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Last issue we featured Tony Bennett, the winner of the Landscape Photographer of the Year and, as some of you may know, this is the first year where I haven't written about the competition on my personal blog. This is because I was actually taking part in the competition and if there were anything to say I should have said it by now directly to the organisers. However I was also helping with the Wildlife Photographer of the Year, a competition organised with the Natural History Museum and coming up to it's 50th year of running. The perspective given by the two experiences was enough to warrant a short article in this issue where I've looked again at how competitions can be run.
With the merging of compact cameras and DSLR's, we have the prospect of seeing the, to my mind, essential feature of custom cropping modes appearing in high end cameras. This might finally allow serious digital photographers to make the most of the square format without jumping through hoops (inappropriate metaphor warning). Andrew Nadolski writes in this issue about why he thinks the square is so important.
David Tolcher's series on walking in Europe takes a more adventurous turn where he struggles with the altitude and new fangled sensors comparing Fuji and Sony compacts.
Doug Chinnery and I disappeared off to Clumber Park in Nottinghamshire to film the second part of Doug's ICM and ME series where we got down to the actual "waving the camera around" stuff and fascinating it was. Don't forget to register for the final part (link in the article).
David Clapp and his galactic backing band talks about his "space odyssey" to Cappadocia and black and white photographer Terry Johnson as our featured photographer.
Oh - and one final thing! Paul Wakefield is releasing a book of his work in the new year and to coincide with it he is running a workshop in Scotland - read more about it in here. And if you're interested, book fast as there are only a couple of spaces left as of yesterday.
You can download the PDF by following the link below. The PDF can be viewed using Adobe Acrobat or by using an application such as Goodreader for the iPad. Click here to download issue 66 more
If you ask many people who the seminal landscape photographers in the UK were I'm sure a majority would mention Joe Cornish and Charlie Waite. However who would Joe and Charlie mention if asked the same question. The answer would undoubtedly include the well known such as John Blakemore and Faye Godwin but on the colour side I can guarantee Paul Wakefield would be mentioned. Paul is perhaps not more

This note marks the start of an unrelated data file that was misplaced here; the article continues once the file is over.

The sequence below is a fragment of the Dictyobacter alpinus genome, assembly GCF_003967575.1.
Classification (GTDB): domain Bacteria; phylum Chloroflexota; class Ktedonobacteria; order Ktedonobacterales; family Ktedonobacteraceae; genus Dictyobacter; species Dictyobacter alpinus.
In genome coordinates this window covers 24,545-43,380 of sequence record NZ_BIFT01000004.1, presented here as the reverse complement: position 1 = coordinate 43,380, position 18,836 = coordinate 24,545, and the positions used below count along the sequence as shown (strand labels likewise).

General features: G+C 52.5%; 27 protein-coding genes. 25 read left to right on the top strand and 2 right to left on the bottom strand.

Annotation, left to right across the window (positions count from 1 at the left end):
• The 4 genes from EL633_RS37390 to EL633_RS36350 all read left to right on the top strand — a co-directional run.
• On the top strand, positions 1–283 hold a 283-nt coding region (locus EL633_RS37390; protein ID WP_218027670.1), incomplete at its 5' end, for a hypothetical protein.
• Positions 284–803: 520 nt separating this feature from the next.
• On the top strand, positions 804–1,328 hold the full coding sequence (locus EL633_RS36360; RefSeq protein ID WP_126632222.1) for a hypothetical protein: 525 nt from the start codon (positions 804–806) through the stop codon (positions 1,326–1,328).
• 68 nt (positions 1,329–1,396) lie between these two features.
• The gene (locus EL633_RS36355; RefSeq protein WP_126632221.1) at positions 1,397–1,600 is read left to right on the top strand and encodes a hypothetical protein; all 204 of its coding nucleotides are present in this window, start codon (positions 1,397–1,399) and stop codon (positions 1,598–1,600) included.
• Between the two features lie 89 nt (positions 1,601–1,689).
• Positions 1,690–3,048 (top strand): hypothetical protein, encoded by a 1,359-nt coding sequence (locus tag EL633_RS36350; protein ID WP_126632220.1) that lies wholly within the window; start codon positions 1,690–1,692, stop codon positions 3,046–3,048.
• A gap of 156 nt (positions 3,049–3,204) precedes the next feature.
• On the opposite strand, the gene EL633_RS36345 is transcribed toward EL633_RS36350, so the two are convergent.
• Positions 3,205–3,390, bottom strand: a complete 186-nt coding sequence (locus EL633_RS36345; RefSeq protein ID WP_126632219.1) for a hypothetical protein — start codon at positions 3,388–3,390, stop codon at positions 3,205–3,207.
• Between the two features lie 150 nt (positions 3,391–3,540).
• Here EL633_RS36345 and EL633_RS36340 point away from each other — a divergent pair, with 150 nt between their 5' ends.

I’ve written about judging competitions and also other aspects of competitions in the past but in the last year I’ve been involved in the judging and/or planning of two high profile competitions. I thought it would be interesting to take a broad look at how my thoughts on the subject have developed since my earlier writing. The first competition to address, and the most well known to us, is the Landscape Photographer of the Year, also known as Take a more
It was when I was at art college that I was first introduced to ‘the square’ as a format for making images; I bought a second-hand Minolta Autocord (Minolta’s cheaper version of the classic Rolleiflex twin lens camera) from an older student for £40 and entered the world of 120 film. Up to that point, apart from battling with a huge monorail studio camera, I had only worked with 35mm cameras, so a 6x6 twin lens reflex felt ‘large more
We at On Landscape have been aware of Terry and his growing body of work for some time. His approach to photographing trees is strongly graphic and quite reminiscent of some oriental art. His refreshingly different approach to a common subject is inspiring. Can you tell me a little about your education, childhood passions, early exposure to photography and vocation? I left school at fifteen years old with a somewhat negative outlook on education more
Imagine a photo trip where everything goes wrong, a trip that doesn’t seem to cut you any slack whatsoever, but you win bigtime. Well that’s a strong memory from my recent trip to Cappadocia, Turkey. Rather than a solo voyage, I took fellow ‘astronaut’ and co pilot Dan Hannabuss along for the ride, a good friend who sees the positive sides even when the chips are down. Our mission more
This is a follow on article from the ‘Walking with Giants’ article looking at the images captured and the equipment challenges faced by the serious photographer when undertaking a formidable walking adventure. My wife Ros & I almost immediately signed up for ‘more of the same’ in 2013 by booking another famous long distance trail in the Alps – the Alta Via Uno (AV1). As the names suggests this is an Italian walk on a North to South traverse more
Our first instalment of Doug Chinnery's series on using Intentional Camera Movement (ICM) and Multiple Exposure (ME) creative landscape photography techniques more